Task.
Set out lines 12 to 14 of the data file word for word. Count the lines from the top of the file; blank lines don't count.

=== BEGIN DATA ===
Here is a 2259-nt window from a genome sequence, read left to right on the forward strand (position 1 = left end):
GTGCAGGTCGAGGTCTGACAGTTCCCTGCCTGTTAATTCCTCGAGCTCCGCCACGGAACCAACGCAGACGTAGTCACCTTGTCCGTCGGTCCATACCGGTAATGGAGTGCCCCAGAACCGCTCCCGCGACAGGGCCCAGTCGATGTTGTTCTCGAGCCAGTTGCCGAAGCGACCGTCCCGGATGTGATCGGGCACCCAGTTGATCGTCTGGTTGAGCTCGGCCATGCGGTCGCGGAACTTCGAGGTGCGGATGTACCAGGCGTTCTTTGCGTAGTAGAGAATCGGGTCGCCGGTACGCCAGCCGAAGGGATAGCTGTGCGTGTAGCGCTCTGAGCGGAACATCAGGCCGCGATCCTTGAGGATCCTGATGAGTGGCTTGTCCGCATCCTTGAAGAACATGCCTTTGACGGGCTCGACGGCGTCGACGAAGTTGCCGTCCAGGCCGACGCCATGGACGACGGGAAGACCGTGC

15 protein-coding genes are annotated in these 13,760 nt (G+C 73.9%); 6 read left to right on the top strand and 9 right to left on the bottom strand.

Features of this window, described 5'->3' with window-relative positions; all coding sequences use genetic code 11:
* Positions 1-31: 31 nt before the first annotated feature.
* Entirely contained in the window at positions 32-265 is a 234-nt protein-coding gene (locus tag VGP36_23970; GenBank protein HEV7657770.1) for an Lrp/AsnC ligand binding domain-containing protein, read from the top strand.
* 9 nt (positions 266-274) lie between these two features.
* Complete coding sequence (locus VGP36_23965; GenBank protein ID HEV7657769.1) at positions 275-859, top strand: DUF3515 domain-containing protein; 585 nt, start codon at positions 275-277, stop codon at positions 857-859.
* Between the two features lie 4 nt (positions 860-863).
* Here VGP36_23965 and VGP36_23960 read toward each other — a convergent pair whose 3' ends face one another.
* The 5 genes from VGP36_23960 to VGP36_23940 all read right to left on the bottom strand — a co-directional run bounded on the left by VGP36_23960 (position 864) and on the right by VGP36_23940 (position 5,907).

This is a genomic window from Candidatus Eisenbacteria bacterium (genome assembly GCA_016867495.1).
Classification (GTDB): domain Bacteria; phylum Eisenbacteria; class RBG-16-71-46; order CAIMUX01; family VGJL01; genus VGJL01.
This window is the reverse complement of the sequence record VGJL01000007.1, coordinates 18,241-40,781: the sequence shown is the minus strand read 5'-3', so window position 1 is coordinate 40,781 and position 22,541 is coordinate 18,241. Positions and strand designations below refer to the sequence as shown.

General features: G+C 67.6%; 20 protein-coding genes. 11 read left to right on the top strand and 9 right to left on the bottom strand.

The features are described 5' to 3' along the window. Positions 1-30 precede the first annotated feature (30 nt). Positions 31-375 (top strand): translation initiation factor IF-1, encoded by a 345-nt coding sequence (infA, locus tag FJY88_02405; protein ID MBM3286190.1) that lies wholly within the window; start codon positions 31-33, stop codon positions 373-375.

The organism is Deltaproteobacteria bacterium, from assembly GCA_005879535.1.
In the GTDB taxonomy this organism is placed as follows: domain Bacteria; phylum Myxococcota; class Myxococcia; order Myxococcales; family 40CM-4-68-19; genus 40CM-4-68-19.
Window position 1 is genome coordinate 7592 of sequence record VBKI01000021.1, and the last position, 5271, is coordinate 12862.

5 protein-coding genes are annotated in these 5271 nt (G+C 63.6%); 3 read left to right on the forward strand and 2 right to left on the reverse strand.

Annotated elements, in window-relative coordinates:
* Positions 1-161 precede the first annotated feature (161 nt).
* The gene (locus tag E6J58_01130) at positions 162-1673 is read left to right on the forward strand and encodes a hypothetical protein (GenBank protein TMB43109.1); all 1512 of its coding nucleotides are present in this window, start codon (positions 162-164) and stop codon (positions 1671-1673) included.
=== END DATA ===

This is a genomic window from Candidatus Eisenbacteria bacterium (genome assembly GCA_016867495.1).
Classification (GTDB): domain Bacteria; phylum Eisenbacteria; class RBG-16-71-46; order CAIMUX01; family VGJL01; genus VGJL01.
This window is the reverse complement of the sequence record VGJL01000007.1, coordinates 18,241-40,781: the sequence shown is the minus strand read 5'-3', so window position 1 is coordinate 40,781 and position 22,541 is coordinate 18,241. Positions and strand designations below refer to the sequence as shown.